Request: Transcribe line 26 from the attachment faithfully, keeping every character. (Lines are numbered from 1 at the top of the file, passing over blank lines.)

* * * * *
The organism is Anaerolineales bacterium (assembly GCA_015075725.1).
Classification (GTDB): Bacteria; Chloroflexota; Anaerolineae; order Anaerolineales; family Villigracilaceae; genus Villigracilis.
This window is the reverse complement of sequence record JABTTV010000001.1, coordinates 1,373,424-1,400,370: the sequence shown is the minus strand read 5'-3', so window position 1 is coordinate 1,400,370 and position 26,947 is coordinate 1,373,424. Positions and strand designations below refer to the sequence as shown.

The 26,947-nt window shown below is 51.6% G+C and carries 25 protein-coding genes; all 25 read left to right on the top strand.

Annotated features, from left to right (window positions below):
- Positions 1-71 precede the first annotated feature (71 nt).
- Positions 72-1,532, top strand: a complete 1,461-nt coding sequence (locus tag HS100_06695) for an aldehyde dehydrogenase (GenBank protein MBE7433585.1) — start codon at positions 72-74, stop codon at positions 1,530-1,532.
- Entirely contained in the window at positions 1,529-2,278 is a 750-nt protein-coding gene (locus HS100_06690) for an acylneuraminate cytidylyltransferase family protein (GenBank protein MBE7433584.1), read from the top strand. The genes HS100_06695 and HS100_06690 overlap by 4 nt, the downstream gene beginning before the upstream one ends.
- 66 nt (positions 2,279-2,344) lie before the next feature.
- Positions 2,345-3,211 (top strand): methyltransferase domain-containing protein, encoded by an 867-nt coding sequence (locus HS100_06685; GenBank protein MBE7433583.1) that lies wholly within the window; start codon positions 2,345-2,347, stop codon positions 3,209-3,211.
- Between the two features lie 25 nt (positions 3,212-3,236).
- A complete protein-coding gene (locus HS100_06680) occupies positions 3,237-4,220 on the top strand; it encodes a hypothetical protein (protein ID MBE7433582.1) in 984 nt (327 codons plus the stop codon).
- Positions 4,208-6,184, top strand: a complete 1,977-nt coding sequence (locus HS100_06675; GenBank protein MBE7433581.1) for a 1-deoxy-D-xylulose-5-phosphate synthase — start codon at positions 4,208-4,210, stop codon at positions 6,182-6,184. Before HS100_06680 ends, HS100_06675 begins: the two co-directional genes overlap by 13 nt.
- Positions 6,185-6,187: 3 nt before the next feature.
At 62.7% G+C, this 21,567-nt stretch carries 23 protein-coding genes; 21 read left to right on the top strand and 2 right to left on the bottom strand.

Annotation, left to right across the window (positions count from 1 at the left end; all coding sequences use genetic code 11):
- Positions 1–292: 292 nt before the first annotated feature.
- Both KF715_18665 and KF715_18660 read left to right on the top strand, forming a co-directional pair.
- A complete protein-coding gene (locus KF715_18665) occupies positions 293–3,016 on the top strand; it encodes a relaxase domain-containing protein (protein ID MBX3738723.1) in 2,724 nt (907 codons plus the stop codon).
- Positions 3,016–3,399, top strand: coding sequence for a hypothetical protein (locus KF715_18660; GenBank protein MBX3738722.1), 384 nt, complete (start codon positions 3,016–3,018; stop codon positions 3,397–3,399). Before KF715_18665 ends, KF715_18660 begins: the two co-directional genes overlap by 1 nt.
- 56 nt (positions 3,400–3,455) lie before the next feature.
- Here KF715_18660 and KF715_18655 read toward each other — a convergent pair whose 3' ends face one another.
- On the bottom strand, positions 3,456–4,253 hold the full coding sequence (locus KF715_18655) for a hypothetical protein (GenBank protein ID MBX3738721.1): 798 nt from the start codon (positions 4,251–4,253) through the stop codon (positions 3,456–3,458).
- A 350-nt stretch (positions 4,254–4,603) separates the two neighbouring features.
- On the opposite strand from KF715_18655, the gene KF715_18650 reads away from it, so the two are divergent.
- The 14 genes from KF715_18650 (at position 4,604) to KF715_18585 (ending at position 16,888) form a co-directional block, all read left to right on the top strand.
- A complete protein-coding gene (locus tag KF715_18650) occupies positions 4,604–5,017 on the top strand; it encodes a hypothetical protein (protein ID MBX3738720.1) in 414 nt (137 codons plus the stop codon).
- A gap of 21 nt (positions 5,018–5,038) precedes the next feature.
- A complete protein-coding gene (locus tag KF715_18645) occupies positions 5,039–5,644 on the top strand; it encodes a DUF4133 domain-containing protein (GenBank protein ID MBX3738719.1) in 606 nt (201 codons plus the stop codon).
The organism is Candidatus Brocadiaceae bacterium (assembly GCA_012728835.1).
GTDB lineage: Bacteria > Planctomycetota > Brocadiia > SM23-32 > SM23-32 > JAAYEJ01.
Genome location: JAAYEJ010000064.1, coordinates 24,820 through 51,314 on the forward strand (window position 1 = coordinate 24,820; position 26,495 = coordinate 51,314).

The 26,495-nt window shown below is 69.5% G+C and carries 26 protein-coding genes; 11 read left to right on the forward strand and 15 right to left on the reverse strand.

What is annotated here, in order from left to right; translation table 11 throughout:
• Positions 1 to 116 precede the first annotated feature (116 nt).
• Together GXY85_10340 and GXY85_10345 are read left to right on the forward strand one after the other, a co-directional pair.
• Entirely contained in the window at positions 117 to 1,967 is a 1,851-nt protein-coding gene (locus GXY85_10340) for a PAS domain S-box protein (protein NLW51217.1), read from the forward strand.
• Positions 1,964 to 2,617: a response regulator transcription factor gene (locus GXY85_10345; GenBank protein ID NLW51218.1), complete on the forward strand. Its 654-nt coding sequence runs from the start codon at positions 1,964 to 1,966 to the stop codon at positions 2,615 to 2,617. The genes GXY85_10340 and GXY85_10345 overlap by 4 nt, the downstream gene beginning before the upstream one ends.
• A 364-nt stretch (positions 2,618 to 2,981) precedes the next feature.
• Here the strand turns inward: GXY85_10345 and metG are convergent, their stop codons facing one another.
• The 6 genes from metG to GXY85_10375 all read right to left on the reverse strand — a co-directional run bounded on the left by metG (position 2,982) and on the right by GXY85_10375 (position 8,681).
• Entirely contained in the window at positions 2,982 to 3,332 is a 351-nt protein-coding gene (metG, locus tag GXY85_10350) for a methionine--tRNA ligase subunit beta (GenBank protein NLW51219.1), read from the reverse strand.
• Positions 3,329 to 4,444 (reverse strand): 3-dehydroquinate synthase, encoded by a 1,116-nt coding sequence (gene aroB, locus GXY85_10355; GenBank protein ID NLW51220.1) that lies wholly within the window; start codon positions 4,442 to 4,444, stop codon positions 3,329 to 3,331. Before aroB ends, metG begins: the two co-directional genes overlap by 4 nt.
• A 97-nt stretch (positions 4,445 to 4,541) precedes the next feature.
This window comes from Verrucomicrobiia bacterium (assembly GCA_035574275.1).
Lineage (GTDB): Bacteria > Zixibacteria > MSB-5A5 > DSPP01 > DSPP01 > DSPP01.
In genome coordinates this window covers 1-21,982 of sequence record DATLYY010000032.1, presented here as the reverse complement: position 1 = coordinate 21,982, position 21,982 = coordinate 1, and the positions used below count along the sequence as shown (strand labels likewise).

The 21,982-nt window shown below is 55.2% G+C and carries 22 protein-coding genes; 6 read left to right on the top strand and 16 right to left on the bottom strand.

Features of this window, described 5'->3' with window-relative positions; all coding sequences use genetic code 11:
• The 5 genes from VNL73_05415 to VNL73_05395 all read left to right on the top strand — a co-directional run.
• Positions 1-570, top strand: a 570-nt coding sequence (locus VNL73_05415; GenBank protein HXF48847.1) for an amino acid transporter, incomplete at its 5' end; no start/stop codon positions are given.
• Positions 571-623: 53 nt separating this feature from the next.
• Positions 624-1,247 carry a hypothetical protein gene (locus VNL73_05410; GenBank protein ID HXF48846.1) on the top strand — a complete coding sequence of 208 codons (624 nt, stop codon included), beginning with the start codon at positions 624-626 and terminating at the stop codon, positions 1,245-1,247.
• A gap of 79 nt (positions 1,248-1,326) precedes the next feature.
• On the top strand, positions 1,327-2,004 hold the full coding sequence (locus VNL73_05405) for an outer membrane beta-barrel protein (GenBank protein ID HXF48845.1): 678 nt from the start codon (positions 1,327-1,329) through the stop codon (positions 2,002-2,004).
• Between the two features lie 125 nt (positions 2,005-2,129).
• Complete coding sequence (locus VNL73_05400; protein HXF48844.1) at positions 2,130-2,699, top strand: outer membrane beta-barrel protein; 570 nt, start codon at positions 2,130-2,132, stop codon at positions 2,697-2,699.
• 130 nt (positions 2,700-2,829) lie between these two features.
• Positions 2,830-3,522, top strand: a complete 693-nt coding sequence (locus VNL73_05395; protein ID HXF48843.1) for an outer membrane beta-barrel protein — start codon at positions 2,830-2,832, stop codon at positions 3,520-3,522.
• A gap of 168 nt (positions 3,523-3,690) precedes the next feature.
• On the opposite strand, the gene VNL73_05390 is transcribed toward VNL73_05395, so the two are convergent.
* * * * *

- The 14 genes from KF715_18650 (at position 4,604) to KF715_18585 (ending at position 16,888) form a co-directional block, all read left to right on the top strand.